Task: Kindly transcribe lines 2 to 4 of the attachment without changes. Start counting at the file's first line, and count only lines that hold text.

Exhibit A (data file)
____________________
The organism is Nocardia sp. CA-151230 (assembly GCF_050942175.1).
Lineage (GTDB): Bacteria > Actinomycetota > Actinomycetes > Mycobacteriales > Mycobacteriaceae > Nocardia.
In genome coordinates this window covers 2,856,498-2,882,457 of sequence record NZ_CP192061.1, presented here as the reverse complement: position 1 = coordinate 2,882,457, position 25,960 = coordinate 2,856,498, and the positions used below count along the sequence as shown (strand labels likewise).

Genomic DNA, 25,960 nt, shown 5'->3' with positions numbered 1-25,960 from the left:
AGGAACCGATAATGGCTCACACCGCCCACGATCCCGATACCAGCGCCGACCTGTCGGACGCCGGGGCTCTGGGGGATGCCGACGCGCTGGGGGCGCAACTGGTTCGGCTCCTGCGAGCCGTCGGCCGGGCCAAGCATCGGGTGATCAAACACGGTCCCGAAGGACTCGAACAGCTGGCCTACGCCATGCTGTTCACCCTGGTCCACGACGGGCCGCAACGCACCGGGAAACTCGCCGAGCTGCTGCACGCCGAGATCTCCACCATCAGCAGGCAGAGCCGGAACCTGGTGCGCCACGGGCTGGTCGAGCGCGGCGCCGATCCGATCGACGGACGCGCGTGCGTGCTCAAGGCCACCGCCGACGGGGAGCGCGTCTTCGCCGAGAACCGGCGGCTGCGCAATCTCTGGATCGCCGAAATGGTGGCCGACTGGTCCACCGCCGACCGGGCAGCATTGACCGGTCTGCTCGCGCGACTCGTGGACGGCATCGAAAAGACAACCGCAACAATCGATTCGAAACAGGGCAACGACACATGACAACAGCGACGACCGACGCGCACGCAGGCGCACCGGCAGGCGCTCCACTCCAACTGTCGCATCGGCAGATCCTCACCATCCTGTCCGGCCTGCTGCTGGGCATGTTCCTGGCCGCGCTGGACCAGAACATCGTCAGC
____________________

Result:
Lineage (GTDB): Bacteria > Actinomycetota > Actinomycetes > Mycobacteriales > Mycobacteriaceae > Nocardia.
In genome coordinates this window covers 2,856,498-2,882,457 of sequence record NZ_CP192061.1, presented here as the reverse complement: position 1 = coordinate 2,882,457, position 25,960 = coordinate 2,856,498, and the positions used below count along the sequence as shown (strand labels likewise).

Genomic DNA, 25,960 nt, shown 5'->3' with positions numbered 1-25,960 from the left: